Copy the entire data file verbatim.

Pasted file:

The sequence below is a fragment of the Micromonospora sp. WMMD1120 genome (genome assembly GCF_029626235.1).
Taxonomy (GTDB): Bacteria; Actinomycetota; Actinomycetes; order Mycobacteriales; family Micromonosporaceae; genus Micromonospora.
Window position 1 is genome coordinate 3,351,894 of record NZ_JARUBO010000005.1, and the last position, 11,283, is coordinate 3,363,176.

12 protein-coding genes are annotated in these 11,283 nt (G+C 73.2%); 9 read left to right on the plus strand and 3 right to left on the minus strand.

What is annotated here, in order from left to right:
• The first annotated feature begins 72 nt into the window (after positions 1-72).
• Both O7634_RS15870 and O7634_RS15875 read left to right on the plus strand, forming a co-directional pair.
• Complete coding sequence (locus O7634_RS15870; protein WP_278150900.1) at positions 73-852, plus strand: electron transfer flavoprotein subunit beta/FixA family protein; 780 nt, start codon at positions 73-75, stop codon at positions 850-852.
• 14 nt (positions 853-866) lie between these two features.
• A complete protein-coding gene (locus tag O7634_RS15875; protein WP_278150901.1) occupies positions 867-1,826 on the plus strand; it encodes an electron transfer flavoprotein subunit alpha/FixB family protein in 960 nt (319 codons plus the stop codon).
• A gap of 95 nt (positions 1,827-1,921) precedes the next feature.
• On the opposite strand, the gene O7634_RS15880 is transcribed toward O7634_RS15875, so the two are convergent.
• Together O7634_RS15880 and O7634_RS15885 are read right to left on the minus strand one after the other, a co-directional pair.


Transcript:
The sequence below is a fragment of the Micromonospora sp. WMMD1120 genome (genome assembly GCF_029626235.1).
Taxonomy (GTDB): Bacteria; Actinomycetota; Actinomycetes; order Mycobacteriales; family Micromonosporaceae; genus Micromonospora.
Window position 1 is genome coordinate 3,351,894 of record NZ_JARUBO010000005.1, and the last position, 11,283, is coordinate 3,363,176.

12 protein-coding genes are annotated in these 11,283 nt (G+C 73.2%); 9 read left to right on the plus strand and 3 right to left on the minus strand.

What is annotated here, in order from left to right:
• The first annotated feature begins 72 nt into the window (after positions 1-72).
• Both O7634_RS15870 and O7634_RS15875 read left to right on the plus strand, forming a co-directional pair.
• Complete coding sequence (locus O7634_RS15870; protein WP_278150900.1) at positions 73-852, plus strand: electron transfer flavoprotein subunit beta/FixA family protein; 780 nt, start codon at positions 73-75, stop codon at positions 850-852.
• 14 nt (positions 853-866) lie between these two features.
• A complete protein-coding gene (locus tag O7634_RS15875; protein WP_278150901.1) occupies positions 867-1,826 on the plus strand; it encodes an electron transfer flavoprotein subunit alpha/FixB family protein in 960 nt (319 codons plus the stop codon).
• A gap of 95 nt (positions 1,827-1,921) precedes the next feature.
• On the opposite strand, the gene O7634_RS15880 is transcribed toward O7634_RS15875, so the two are convergent.
• Together O7634_RS15880 and O7634_RS15885 are read right to left on the minus strand one after the other, a co-directional pair.